The lure of remarketing may kill anonymity in crypto-currency transactions.
Online shoppers paying with Bitcoin may have been expecting this crypto-currency to shield their identity. They may be disappointed to learn that merchants are not protecting their identity. In some cases, they are even selling it.
A recent Princeton University study revealed that Bitcoin transactions can be tracked through a combination of cookies, third party tracking software and merchant data. Some merchants are selling the information to third-parties including advertisers.
With transactions (apparently) routinely tracked, Bitcoin may now be less attractive to criminals and more attractive to legitimate businesses.
Regulators, investors and consumers have been skeptical about the safety of Bitcoin and other crypto-currencies because they can be used by criminals to purchase illegal goods, like drugs or weapons, or to launder money. It’s also the currency of choice for ransomware attacks including the Wanna Cry attack in May of 2017.
In fact, law enforcement now uses Bitcoin as a tool to prosecute criminals. “If you catch a dealer with drugs and cash on the street, you’ve caught them committing one crime,” says Sarah Meiklejohn, a computer scientist at University College London. “But if you catch people using something like Silk Road, you’ve uncovered their whole criminal history,” she says. “It’s like discovering their books.” (Silk Road was an online black market that was shut down in 2013.)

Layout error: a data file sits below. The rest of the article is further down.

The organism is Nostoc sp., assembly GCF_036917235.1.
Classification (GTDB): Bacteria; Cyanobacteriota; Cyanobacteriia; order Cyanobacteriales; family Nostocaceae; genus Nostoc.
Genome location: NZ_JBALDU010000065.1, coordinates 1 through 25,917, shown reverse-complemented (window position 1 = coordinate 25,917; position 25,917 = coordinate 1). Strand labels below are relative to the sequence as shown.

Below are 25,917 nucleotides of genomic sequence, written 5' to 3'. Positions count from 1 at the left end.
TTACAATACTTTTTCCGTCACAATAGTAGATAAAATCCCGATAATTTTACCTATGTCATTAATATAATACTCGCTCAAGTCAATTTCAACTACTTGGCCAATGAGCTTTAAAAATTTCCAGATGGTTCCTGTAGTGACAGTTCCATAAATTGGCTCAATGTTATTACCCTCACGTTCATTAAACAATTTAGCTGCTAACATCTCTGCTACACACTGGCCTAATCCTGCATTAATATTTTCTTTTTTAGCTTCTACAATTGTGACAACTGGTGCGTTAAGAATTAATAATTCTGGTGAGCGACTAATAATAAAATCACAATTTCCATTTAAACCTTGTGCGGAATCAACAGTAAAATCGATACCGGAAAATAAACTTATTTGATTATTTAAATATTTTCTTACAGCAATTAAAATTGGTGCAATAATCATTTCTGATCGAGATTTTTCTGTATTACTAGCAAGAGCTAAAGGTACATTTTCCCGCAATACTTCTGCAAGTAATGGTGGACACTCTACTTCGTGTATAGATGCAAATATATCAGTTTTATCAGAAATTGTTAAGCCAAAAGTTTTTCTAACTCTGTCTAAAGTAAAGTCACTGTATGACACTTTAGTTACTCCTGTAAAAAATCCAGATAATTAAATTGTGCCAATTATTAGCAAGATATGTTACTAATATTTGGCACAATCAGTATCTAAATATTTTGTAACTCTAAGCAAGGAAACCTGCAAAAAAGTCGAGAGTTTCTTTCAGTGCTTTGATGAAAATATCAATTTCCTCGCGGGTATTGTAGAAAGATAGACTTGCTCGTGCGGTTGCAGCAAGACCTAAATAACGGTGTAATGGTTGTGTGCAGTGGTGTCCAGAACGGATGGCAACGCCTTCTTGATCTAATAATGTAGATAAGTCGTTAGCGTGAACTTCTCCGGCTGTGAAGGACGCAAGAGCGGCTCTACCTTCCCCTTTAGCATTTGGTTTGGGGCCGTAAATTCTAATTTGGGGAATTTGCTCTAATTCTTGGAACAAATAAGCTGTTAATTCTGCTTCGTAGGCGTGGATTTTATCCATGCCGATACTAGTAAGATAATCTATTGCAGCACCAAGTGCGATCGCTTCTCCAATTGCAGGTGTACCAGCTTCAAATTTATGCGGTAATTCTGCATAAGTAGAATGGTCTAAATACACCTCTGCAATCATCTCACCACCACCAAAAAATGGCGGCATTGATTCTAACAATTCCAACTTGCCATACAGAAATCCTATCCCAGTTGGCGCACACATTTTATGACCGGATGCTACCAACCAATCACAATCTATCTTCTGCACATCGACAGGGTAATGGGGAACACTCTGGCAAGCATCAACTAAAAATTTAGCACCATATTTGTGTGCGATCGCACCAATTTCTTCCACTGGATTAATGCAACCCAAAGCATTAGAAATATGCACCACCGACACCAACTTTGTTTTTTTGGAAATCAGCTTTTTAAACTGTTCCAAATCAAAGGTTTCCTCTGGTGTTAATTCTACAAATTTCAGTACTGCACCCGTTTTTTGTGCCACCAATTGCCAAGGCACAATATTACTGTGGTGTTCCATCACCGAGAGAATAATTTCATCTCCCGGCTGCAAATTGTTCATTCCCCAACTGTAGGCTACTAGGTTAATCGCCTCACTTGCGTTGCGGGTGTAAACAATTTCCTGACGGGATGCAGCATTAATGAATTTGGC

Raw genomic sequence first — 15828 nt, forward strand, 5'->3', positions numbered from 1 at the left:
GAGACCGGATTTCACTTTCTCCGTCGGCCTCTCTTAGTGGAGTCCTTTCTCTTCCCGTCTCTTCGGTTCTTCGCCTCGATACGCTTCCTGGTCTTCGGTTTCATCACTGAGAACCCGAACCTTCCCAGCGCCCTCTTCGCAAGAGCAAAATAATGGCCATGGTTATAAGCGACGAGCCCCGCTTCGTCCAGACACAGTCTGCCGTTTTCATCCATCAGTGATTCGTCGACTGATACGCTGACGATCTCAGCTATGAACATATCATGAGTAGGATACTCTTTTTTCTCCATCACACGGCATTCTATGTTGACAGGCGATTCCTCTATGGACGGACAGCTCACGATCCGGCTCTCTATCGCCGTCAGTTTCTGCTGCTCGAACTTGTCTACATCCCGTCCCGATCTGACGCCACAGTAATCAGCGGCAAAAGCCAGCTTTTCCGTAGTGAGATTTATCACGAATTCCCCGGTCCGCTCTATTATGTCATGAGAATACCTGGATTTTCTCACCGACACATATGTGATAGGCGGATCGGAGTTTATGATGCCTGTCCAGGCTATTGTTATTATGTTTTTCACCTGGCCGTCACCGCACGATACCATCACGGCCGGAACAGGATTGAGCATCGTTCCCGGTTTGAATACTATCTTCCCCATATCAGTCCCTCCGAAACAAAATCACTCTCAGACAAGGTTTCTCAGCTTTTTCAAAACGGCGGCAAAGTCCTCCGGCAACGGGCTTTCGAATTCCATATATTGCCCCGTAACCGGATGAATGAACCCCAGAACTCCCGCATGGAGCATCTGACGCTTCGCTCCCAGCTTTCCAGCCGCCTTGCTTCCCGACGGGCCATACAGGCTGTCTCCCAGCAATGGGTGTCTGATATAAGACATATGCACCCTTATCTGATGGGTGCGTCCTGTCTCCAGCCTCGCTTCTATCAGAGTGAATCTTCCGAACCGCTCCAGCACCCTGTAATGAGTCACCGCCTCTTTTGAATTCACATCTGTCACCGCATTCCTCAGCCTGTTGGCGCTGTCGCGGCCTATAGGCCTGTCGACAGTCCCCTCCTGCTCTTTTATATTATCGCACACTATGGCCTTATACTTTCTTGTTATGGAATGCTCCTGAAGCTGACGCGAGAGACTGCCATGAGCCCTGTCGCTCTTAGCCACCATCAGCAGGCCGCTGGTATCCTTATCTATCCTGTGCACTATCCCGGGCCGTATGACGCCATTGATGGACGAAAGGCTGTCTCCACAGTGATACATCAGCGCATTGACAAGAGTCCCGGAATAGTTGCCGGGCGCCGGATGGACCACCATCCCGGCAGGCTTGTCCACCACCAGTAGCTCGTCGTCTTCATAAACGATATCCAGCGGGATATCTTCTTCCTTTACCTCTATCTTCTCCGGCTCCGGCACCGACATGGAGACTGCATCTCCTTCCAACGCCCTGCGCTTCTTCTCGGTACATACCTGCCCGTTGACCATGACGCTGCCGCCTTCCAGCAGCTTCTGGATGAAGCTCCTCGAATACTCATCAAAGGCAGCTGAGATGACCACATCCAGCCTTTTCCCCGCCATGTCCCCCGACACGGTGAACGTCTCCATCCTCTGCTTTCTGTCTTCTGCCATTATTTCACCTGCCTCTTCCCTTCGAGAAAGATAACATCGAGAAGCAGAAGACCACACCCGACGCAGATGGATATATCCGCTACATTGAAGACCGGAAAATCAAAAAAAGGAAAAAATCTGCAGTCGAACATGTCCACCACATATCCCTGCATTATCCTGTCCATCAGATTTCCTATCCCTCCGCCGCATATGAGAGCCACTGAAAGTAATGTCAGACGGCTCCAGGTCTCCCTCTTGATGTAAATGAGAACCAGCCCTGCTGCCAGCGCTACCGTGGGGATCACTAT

Cybersecurity presents a risk.
Crypto-currency hack attacks are a growing threat. They have involved many crypto-currencies including Bitcoin, Ether, Ripple and Monero. Thousands of attacks have been reported to the FTC. Victims include prominent blockchain investors, early Bitcoin users and crypto-currency executives.
Joby Weeks, a Bitcoin entrepreneur, lost about a million dollars in virtual currency after his cell phone number was stolen. The attacker knew Week’s mobile number and he convinced a Verizon rep to switch Week’s account to the attacker’s mobile phone. If you have linked your crypto-currency account to your cell phone, you could be vulnerable to this type of attack. It only takes a few minutes for a criminal to empty your crypto-currency accounts once they take over your phone.
Will the FDIC or other insurers eventually get into the market of insuring crypto-currency bank accounts?
As more legitimate businesses start to use crypto-currency, there may be more pressure to create protections for account holders. Account insurance could be one avenue for this. Central banks may also attempt to regulate crypto-currency markets. Many governments are still determining how they will govern Bitcoin transacations within their borders and the role of crypto-currencies in their economy. After all, Bitcoin it is still primarily a currency speculators’ marketplace.
Stay tuned as we continue to watch the market for crypto-currencies, which today amazingly has a market value of about $150 billion, according to Coin Market Cap.
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